One of the most persistent myths in politics—that women shy away from campaigns because they don’t “have the stomach” for fundraising—is taking a beating this election cycle as women have emerged as top money makers, both for their own campaigns and on behalf of other candidates and national campaign committees.
For Democrats in particular, the names most in demand to headline events for candidates around the country are almost all women—from Hillary Clinton to Nancy Pelosi to Democratic National Committee Chairwoman Debbie Wasserman Schultz, and most especially, First Lady Michelle Obama.
When asked to pick the three names he’d want for an ideal Democratic fundraiser, longtime DNC committeeman Robert Zimmerman named Mrs. Obama and Bill and Hillary Clinton.
“Those three stand above the traditional partisan debate and have a reach that runs past politics and can touch people in a very personal way around the issues,” Zimmerman said, adding that the first lady has a particular talent motivating Democratic audiences. “She has such a personal way of connecting with an audience—it’s very unique and special.”
Although she has a reputation for shunning the rubber-chicken circuit, the first lady has actually headlined nearly 30 events for Democrats on her own this cycle, including 24 fundraisers for the DNC and four for individual Senate candidates. With her 61 percent approval rating and a talent for connecting with women and minority audiences in particular, she is uniquely able to go into states where even the president and vice president struggle to motivate voters and donors. Case in point: Georgia, where the first lady appeared last week with Democratic Senate candidate Michelle Nunn for a voter registration rally and fundraiser. “Michelle Nunn does not want to be caught within camera range with the president right now,” said Charles Bullock, a longtime professor of political science at the University of Georgia. “The president could raise funds in the state, but for Democrats there would be a question whether it would be a net gain to do so. It would simply underscore the Republican message that that ‘Michelle Nunn will be Barack Obama’s senator, not yours.’ The first lady does not present that problem to the same degree.”
Democrats declined to say how much money Mrs. Obama has raised for Democrats this year, but without question, no Democrat has been more prolific than House Democratic Leader Nancy Pelosi, who has raised $80 million for Democrats this cycle and more than $400 million in the last 12 years.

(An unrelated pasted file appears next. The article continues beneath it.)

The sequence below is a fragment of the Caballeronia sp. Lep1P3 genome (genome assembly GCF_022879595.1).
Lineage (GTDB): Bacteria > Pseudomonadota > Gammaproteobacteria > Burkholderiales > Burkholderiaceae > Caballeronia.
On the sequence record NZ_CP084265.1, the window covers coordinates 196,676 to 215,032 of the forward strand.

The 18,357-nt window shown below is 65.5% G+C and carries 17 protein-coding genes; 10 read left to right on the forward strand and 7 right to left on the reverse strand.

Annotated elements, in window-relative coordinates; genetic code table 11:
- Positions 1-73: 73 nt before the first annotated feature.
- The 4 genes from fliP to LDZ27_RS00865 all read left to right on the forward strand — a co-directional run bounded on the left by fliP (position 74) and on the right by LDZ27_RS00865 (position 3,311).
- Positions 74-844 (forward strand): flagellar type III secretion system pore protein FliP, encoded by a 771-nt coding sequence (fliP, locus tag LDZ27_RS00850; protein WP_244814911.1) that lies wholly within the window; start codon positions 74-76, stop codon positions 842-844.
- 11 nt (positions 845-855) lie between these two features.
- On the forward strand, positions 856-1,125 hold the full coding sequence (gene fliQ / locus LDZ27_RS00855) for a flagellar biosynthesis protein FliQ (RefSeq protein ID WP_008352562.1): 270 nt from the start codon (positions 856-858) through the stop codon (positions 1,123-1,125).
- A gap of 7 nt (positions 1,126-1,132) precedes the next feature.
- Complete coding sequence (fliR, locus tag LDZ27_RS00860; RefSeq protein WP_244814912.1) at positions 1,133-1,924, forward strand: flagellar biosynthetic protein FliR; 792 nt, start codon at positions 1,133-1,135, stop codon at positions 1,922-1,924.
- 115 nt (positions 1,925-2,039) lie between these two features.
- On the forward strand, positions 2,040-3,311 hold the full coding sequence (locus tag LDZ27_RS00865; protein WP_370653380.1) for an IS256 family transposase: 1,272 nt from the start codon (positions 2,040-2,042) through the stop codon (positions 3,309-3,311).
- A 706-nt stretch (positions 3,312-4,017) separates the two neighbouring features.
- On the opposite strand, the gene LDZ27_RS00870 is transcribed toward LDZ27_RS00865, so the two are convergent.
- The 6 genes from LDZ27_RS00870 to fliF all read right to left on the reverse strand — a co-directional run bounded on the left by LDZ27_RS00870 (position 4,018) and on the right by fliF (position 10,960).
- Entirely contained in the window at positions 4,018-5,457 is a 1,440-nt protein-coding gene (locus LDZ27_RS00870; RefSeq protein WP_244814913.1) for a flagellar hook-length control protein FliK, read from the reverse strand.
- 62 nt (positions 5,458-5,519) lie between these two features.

Although Pelosi is often the center of Republican attack ads against House Democrats, she is a superstar when it comes to motivating large donors in her own party.
“Somebody like Nancy Pelosi is perceived as far more partisan than the first lady and far more liberal than many voters,” said Jennifer Lawless. the director of the Women & Politics Institute at American University. “But when you look at a pool of potential donors, they look just like her. She’s the kind of person they want to hear from.”
In addition to Pelosi, and other surrogates, Democrats point out that a number of their Senate candidates are prolific fundraisers in their own rights. The top three highest-grossing fundraising quarters for any Democrats this cycle belong to women—Sen. Kay Hagan in North Carolina, Kentucky hopeful Alison Lundergan Grimes, and Georgia’s Michelle Nunn,
Hagan and Nunn are also significantly out-raising their male opponents. In Hagan’s case, she is swamping Republican Thom Tillis, with $16.7 million raised, compared to Tillis’ $4.7 million, according to the Center for Responsive Politics. Nunn has nearly twice as much as her Republican opponent, David Perdue, with $9.2 million to Perdue’s $5.8 million.
On the GOP side, Michigan Republican Terri Lynn Land has pulled in $8.7 million, compared to her Democratic rival, Rep, Gary Peters, who has raised $6.9 million. But other female candidates for the Republicans are not faring as well. Monica Wehby in Oregon and Joni Ernst are both trailing their Democratic opponents’ totals and no woman has emerged nationally for the GOP as a go-to surrogate in the way that the first lady or Nancy Pelosi have in 2014.
“Part of the problem for Republicans is that they don’t have a lot of high-profile candidates this time,” said Jennifer Lawless. “My hunch is that when you look at their most competitive races, women are not necessarily in the mix this year.”
Until women sit in the highest ranks of Republican leadership, it will be hard for GOP women to match Democrats like Pelosi and Hillary Clinton’s fundraising dominance, Lawless said. Their gender is not part of the problem.
“Although nobody likes doing it, study after study shows that men and women are equally successful raising money once they become candidates,” she said. “The notion that women don’t like to raise money is a myth. Plenty of men hate it, too.”